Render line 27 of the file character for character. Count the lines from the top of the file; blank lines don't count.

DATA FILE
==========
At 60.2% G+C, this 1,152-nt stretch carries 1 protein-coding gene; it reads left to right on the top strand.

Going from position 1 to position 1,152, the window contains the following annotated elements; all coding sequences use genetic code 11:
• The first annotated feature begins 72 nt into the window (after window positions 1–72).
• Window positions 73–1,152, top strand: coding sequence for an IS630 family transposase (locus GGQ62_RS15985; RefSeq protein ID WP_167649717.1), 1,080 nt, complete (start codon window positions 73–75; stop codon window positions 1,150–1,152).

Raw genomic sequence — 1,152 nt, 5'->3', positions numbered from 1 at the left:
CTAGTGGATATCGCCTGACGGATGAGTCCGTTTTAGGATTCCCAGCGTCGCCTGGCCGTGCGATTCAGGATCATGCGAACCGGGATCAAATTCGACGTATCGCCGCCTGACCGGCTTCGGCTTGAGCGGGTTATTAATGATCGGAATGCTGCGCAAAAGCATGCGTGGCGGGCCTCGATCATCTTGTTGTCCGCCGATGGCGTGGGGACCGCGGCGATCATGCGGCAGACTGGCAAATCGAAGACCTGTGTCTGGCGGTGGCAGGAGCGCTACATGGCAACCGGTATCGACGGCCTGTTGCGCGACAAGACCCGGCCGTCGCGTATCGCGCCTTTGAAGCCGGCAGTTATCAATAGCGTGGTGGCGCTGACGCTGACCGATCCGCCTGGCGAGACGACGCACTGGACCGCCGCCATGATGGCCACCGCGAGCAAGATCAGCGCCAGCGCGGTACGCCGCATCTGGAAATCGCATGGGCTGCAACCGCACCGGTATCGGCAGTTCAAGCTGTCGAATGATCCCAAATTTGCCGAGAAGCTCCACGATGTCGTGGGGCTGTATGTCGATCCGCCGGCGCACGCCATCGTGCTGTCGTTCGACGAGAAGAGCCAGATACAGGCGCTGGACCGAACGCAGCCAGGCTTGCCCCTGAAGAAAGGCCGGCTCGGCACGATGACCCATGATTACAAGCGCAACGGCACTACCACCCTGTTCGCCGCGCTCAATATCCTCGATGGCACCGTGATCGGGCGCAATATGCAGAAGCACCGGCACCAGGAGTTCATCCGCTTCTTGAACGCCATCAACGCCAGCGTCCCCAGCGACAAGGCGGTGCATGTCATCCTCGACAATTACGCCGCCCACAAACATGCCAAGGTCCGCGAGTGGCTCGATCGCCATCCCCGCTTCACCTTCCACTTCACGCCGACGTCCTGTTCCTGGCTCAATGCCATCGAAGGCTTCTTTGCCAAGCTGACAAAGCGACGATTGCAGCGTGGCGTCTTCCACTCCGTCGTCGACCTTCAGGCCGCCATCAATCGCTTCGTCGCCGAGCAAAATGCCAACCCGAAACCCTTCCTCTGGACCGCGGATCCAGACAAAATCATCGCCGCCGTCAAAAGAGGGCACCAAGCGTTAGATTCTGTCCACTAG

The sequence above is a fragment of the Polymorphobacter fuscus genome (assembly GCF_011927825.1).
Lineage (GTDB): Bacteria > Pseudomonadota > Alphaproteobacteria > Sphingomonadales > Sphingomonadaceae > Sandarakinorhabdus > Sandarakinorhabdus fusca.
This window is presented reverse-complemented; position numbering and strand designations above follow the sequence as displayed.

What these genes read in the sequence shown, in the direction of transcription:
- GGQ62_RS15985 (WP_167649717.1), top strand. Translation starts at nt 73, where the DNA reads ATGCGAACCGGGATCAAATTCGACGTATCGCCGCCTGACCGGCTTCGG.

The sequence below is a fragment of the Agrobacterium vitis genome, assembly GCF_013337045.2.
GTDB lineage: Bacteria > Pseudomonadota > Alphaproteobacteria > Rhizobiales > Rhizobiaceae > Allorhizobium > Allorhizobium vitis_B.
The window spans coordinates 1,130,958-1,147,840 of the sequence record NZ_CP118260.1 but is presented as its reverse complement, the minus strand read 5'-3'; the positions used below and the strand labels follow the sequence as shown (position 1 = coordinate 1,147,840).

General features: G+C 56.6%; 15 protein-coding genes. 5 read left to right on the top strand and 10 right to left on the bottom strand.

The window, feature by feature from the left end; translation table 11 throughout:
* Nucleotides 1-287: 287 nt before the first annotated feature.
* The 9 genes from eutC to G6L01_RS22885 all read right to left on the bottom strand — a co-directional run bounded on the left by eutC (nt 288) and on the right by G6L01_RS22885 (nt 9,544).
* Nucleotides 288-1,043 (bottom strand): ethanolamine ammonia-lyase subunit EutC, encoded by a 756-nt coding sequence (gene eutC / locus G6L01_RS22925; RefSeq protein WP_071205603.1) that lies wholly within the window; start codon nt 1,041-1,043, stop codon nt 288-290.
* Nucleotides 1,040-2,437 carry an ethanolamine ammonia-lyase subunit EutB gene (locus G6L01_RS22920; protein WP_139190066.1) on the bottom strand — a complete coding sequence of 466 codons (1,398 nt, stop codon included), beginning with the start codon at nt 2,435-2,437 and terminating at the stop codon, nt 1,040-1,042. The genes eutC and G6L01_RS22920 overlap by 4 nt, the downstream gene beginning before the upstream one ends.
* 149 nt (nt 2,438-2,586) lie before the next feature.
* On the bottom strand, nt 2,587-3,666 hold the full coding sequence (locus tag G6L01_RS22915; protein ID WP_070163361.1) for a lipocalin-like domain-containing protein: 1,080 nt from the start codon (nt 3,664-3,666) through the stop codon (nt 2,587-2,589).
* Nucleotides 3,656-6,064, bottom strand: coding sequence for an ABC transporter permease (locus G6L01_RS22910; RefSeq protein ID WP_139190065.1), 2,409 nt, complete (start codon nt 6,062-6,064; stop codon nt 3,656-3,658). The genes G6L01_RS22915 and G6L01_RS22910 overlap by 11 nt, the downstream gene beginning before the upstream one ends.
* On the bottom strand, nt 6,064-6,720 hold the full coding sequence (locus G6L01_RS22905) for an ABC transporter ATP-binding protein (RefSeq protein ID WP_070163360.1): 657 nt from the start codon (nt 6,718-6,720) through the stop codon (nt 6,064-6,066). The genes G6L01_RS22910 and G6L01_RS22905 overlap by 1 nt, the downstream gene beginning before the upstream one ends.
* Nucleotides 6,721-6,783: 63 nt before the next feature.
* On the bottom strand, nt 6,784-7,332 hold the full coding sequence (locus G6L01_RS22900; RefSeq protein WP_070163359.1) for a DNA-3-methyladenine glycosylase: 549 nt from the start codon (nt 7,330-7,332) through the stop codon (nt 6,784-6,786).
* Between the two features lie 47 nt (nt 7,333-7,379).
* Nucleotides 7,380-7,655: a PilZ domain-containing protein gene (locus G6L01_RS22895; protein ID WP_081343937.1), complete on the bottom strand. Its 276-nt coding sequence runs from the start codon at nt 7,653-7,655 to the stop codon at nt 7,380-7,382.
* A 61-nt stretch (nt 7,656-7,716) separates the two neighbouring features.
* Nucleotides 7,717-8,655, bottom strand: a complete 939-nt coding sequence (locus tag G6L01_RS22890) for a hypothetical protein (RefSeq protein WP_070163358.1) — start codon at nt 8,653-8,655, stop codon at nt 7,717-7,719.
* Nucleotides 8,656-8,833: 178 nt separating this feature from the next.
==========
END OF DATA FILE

* Between the two features lie 47 nt (nt 7,333-7,379).